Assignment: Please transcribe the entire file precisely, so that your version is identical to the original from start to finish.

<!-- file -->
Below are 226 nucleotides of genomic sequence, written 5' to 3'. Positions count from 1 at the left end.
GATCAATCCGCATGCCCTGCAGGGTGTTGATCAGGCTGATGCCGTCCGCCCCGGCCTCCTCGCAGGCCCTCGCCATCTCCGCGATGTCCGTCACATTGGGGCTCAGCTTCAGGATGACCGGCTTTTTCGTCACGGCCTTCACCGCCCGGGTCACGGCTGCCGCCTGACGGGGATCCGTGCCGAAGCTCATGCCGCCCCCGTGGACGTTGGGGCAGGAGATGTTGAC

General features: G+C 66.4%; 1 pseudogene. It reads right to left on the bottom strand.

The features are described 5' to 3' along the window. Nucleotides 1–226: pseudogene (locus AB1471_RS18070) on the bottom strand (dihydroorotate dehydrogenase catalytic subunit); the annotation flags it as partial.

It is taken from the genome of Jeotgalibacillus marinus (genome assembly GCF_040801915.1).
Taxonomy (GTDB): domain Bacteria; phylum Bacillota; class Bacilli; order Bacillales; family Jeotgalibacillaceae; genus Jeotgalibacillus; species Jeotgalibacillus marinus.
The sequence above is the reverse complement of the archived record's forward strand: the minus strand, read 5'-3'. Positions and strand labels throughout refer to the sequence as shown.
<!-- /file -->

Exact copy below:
Below are 226 nucleotides of genomic sequence, written 5' to 3'. Positions count from 1 at the left end.
GATCAATCCGCATGCCCTGCAGGGTGTTGATCAGGCTGATGCCGTCCGCCCCGGCCTCCTCGCAGGCCCTCGCCATCTCCGCGATGTCCGTCACATTGGGGCTCAGCTTCAGGATGACCGGCTTTTTCGTCACGGCCTTCACCGCCCGGGTCACGGCTGCCGCCTGACGGGGATCCGTGCCGAAGCTCATGCCGCCCCCGTGGACGTTGGGGCAGGAGATGTTGAC

General features: G+C 66.4%; 1 pseudogene. It reads right to left on the bottom strand.

The features are described 5' to 3' along the window. Nucleotides 1–226: pseudogene (locus AB1471_RS18070) on the bottom strand (dihydroorotate dehydrogenase catalytic subunit); the annotation flags it as partial.

It is taken from the genome of Jeotgalibacillus marinus (genome assembly GCF_040801915.1).
Taxonomy (GTDB): domain Bacteria; phylum Bacillota; class Bacilli; order Bacillales; family Jeotgalibacillaceae; genus Jeotgalibacillus; species Jeotgalibacillus marinus.
The sequence above is the reverse complement of the archived record's forward strand: the minus strand, read 5'-3'. Positions and strand labels throughout refer to the sequence as shown.